We look at four factors that impact the health of your liver.
Lower your alcohol intake
Heavy alcohol use is a major cause of cirrhosis and other liver damage like fatty liver disease, which is the most common of the alcohol-induced liver disorders.
Fat accumulates inside the liver cells, causing cells to enlarge. The liver becomes enlarged, causing discomfort on the upper right side of the abdomen.
What to do: The liver can only process so much alcohol at one time. New Zealand alcohol guidelines recommend no more than two standard drinks on any day for women, but not drinking at all is best for your liver health.
We all know smoking is hazardous to our health.
Lighting a cigarette creates more than 4000 harmful chemicals with hazardous adverse effects on almost every organ in the body. But smoking is also linked to liver cancer. If you have existing liver disease, smoking may increase the toxic effect of some medications on the liver.
It's not only smokers who are at risk though – scientists have found even second-hand tobacco smoke exposure can result in non-alcoholic fatty liver disease. Second-hand smoke is the combination of smoke exhaled by a smoker and smoke given off by a burning cigarette.
What to do: Giving up smoking is hard, and to give up for good you may need support. Call Quitline on 0800 778 778. Ask family members or friends who smoke to do so outside where smoke can't blow into the house, and never in the car.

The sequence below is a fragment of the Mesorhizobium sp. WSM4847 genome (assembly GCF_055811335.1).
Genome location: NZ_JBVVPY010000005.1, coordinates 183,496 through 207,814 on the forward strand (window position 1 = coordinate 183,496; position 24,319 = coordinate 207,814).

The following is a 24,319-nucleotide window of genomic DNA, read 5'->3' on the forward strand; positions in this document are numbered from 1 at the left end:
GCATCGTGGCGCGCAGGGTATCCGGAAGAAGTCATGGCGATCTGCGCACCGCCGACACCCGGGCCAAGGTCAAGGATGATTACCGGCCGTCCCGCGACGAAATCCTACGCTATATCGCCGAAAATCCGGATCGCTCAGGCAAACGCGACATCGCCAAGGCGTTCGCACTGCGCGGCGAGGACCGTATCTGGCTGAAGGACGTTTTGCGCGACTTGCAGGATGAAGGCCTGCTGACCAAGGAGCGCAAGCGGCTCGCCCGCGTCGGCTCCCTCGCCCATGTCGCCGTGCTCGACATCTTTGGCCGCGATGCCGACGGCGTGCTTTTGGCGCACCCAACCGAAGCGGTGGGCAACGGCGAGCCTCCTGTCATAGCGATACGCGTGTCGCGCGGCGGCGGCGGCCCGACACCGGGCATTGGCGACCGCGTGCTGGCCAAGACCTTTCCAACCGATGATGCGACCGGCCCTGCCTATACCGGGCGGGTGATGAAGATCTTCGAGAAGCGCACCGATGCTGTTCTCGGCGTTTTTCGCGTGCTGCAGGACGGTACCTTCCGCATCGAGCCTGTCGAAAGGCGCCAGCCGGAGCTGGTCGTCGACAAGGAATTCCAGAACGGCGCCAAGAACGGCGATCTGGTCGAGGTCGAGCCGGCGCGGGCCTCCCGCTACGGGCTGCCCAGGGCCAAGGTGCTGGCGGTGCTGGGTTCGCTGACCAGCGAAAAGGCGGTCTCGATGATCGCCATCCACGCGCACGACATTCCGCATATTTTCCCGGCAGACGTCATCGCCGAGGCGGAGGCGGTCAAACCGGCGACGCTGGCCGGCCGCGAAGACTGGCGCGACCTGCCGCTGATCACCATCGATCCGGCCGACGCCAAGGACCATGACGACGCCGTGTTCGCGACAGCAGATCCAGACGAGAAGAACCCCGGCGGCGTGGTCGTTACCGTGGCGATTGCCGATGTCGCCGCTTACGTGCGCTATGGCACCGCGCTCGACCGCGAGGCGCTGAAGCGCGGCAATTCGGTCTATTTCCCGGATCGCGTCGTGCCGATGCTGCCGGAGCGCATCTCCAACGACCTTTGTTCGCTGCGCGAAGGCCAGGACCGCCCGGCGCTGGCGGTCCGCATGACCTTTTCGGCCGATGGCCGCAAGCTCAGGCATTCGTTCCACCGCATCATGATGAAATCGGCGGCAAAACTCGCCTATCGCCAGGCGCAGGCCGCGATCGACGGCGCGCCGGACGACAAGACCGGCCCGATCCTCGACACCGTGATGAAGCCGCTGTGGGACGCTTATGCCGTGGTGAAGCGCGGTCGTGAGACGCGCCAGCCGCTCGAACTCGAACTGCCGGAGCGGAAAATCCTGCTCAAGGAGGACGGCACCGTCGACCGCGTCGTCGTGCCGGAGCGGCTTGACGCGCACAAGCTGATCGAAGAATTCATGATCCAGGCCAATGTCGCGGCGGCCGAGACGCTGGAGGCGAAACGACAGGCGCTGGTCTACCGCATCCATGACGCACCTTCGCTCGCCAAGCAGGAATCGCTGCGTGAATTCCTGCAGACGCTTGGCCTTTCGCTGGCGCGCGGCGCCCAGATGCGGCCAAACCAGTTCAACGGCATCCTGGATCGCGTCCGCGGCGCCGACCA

Be careful when getting piercings and tattoos
Tattoos and piercings are increasingly common in the modern world.
If the equipment used to create your tattoo is contaminated with infected blood, you can contract various blood-borne diseases that affect your liver, such as hepatitis B and C and other infections.
What to do: If you are considering having a tattoo or piercing, ensure you go only to a reputable parlour that uses sterilised equipment and follows proper infection control protocols between clients.
Be careful with medication and drugs
It's not just recreational drugs that pose a danger to our livers; prescribed and over-the-counter medications also put liver health at risk.
Over-the-counter analgesics for headaches, coughs and colds, menstrual pain, and muscle aches often contain paracetamol, and we may take more than one product at a time. Unintentional overdose of paracetamol is a major cause of liver failure.
What to do: Follow instructions carefully and pay attention to product ingredients to avoid doubling up.
Always speak to your doctor or pharmacist if you have existing liver disease. This damage can be worse when these drugs are combined with alcohol or other drugs.
For more from New Zealand Good Health Choices, visit our Facebook, follow us on Instagram and sign up to our newsletter.